Bosses, babies and body hair
REBECCA MOYNIHAN, 30, is a teacher, a Labour Party member of Dublin City Council representing Dublin 8 and a graduate of international relations at DCU.
ROSEMARY McKENNAis a 23-year-old Trinity graduate and director of Pillow Talk Theatre. She is directing rehearsals of Anna in Between, a topical play, for the Absolut Fringe festival.
DR PATRICIA BARKERis a former professor at DCU and a fellow of the Institute of Chartered Accountants in Ireland. She is the author of The Minority Interest, a study of women partners at Big Four firms.
BARBARA SCULLYis a mother who left work 10 years ago to become a "housewife". She blogs at barbarascully.com
HOW IS THE RECESSION AFFECTING PROFESSIONAL IRISH WOMEN?
Patricia BarkerPeople say, “Sure women have made it now: aren’t there as many as men now, as many partners in banking and finance, law and accountancy?” Well, there aren’t as many, but during the Tiger years firms were really anxious to get staff and would accommodate women. And women by and large were deferring babies, making lots of money, travelling and drinking champagne.
Young women now have never experienced a recession. The gloves are off and it’s the steel fist. They are strolling in and saying business is quiet so they’ve decided to have babies.
But when they return they’re finding very subtle pressure and intimidation. They will be asked to be in at 7am for a meeting or to stay for the 6pm meeting. There will be this attitude of, “You need to be home for the baby? At 6pm? Hmmm. Okay. You’re expressing your milk? You want an hour to express? Hmmm. Okay, we can do that. But do you have to leave at 6pm?”. There’s huge pressure.
Rebecca MoynihanMy mum said to me recently that she thinks women are worse off now than when she was coming of age in the 1960s. Back then the enemy was easy to identify. Now the blockages are more subtle.
JennyI’ve kept my head in the sand because I’ve worked so hard to get where I am. At my level there are loads of women. At the next level, you see a good chunk of them. But at the next level up from there, the ratio favours men. There’s a sense among my friends of looking at the future and at a demanding environment and asking, do you want that? It’s not just the hours; it’s the cut-throat, intense, slightly aggressive way of some people at work.
WHAT STOPS WOMEN ADVANCING?
BarbaraI think we’ve looked to be equal in a world that’s been designed by men for men who have traditional wives at home. That world does not suit women. Society places absolutely no value on the work of caring.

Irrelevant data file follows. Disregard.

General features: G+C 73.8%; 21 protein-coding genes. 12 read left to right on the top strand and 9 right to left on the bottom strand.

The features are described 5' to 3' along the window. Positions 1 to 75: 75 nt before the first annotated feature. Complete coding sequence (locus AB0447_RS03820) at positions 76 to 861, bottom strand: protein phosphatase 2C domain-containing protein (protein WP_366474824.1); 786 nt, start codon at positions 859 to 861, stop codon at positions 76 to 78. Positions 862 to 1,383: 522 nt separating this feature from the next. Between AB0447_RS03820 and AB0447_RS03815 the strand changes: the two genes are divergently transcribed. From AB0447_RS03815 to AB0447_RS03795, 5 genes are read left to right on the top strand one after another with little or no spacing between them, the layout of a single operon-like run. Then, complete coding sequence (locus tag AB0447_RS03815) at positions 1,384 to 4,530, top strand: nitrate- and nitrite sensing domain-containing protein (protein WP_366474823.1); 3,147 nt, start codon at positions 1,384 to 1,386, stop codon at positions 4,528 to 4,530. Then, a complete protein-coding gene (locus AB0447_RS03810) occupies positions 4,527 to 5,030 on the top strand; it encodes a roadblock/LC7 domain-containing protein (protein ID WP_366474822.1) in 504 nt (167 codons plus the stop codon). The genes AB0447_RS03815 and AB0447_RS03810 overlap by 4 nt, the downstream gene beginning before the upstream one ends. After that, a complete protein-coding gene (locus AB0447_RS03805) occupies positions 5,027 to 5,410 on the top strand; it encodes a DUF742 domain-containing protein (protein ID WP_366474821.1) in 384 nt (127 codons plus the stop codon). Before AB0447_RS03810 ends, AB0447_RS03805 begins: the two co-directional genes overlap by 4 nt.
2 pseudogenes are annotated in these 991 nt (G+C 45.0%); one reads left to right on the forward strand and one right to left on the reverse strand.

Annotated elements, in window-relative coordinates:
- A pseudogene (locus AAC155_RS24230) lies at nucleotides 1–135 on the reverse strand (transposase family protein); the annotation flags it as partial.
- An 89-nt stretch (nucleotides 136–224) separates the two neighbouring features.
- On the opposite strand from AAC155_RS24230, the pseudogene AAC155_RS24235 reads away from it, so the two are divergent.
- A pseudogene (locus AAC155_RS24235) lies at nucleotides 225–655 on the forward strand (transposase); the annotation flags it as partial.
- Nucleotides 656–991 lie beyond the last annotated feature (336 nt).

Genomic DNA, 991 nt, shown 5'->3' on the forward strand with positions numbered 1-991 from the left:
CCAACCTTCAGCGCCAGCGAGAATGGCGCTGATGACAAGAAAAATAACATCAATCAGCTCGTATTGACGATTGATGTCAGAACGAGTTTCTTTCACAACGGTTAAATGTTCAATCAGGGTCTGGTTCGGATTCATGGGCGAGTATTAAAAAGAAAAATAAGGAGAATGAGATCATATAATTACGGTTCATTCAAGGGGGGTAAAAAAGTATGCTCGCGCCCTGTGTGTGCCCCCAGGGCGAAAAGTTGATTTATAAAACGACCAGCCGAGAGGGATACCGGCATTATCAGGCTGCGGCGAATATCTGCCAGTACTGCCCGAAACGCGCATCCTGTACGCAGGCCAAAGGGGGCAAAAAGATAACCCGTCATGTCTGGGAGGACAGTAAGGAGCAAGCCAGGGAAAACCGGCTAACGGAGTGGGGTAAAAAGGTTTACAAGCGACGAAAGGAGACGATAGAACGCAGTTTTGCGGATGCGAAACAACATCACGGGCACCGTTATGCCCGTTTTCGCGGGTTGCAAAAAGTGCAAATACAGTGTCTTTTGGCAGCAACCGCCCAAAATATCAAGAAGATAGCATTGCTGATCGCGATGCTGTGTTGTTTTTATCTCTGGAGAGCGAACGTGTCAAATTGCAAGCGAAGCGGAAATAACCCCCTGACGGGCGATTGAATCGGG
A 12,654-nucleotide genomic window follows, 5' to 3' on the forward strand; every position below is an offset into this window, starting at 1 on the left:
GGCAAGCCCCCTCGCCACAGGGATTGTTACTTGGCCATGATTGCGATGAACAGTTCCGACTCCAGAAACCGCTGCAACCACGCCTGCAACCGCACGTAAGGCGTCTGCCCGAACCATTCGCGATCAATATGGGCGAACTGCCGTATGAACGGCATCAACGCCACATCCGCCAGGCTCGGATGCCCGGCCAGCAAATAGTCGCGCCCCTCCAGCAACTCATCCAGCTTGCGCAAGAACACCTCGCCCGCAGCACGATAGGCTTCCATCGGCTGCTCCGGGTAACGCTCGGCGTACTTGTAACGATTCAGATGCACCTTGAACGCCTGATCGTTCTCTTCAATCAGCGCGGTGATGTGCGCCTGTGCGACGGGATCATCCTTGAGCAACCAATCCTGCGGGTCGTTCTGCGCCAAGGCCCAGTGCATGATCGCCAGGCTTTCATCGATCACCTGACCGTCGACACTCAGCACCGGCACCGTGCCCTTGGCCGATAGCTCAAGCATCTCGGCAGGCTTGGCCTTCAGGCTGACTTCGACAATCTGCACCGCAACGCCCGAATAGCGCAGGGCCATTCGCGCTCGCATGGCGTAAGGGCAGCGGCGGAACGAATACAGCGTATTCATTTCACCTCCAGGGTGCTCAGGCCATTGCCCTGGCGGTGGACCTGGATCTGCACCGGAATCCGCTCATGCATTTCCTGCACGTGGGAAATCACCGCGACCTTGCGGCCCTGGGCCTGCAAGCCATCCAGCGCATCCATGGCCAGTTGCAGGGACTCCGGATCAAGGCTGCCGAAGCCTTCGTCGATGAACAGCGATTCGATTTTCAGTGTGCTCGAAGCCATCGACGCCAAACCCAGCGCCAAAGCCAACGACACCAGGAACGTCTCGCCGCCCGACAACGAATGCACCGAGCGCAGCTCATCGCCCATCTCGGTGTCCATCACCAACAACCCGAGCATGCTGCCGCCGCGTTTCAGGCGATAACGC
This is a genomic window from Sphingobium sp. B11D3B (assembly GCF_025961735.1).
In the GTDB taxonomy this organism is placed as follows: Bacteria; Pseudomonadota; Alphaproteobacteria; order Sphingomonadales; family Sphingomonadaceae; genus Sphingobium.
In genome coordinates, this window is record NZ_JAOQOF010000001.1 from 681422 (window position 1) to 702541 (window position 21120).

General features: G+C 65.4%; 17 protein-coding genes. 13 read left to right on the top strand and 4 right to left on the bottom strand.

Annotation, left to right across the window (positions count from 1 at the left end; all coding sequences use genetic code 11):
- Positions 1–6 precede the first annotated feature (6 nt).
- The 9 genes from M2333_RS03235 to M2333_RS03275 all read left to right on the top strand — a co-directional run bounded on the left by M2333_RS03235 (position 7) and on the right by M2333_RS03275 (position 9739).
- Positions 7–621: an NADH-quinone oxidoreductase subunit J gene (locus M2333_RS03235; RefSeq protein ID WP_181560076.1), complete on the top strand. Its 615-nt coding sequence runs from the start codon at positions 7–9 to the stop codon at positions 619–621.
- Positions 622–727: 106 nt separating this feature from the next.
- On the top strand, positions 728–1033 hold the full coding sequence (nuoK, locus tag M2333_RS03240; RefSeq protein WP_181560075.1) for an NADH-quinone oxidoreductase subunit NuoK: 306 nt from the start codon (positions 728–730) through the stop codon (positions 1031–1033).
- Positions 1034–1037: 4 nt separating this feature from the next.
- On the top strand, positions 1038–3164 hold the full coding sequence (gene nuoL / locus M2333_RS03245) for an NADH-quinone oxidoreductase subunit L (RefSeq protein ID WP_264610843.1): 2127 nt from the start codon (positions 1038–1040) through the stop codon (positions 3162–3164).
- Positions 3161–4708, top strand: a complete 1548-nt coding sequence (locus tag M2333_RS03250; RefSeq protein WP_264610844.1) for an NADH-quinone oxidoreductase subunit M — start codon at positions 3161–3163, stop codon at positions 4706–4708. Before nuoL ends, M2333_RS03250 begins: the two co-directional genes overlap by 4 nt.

RebeccaThat’s not a just a problem in the corporate world. I represent a very working-class area with a lot of community development projects and often women keep things going. At a kids’ event you will see no fathers or older men, but the people taking on leadership roles tend to be middle-class men.
RebeccaWomen put each other down. In the debates on gender quota, the dominant female politicians implied, “I managed to do it; don’t make it easier.” Politically, women are allowed to be poster girls but not power brokers.
BarbaraYou don’t hear enough female voices in the media. I’m involved in [the campaigning group] Women on Air, and our website has thousands of names, from rocket scientists to ordinary women like me with something to say.
PatriciaI think one of the reasons women don’t get on [media] is because media is about soundbites and fast delivery of information, but women like to tell the story, to fill in the details.
IS CONFIDENCE A FACTOR IN THE SLOW PROGRESSION OF WOMEN?
RebeccaI believe so. If you have a baby at 16, you probably won’t have a Leaving Cert. I grew up in Dublin 8. I see a difference between the old working class and the new welfare class. A dependency culture has developed; there are no male role models. These women’s lives are set out from a really early stage. A little girl’s confidence is gone at nine years of age.
PatriciaBut it isn’t exclusive to those women either. The study I did was of women at the very top, and they still ask themselves, “Was it some terrible mistake that I got this job?”
But they won’t create a network. When I suggested that, they talked about how it would be seen as a knitting circle, even though men can play golf [without the same connotations]. They don’t want to be seen sitting together at meetings. Critical mass is around 15 per cent. After that, you can feel gender-comfortable.
SO THAT MEANS MORE FEMALE BOSSES?
JennyYou will often hear people saying they don’t want a female boss. The view is they tend to be bitches and to be moody, but men are less nit-picky and let you get on with it.
BarbaraI think that’s because women feel they can manipulate men more easily than they can other women.
RebeccaMy worst bosses have been female.
PatriciaIf you had men with more female characteristics, you could achieve something. I think men like that should be valued more. To progress in those environments, women tend to have predominantly male characteristics.
BarbaraPerhaps they don’t feel as compromised about their home life. They might be married to a man who’s in touch with his female side.
HOW DO CAREER BREAKS WORK?
BarbaraI feel for women who feel the pull of home and time with their children but fear letting down the sisterhood or walking away from their education. [After a decade working in the home] I’m out the other end. There should be a way for women to come back.
JennyMy workplace would be unrecognisable.
Rosemary McKennaIt’s the same in theatre. Unless you’ve made your piece of gold and can wander off and have people wonder where you are, you can’t come back in at the same level of funding. You start from scratch.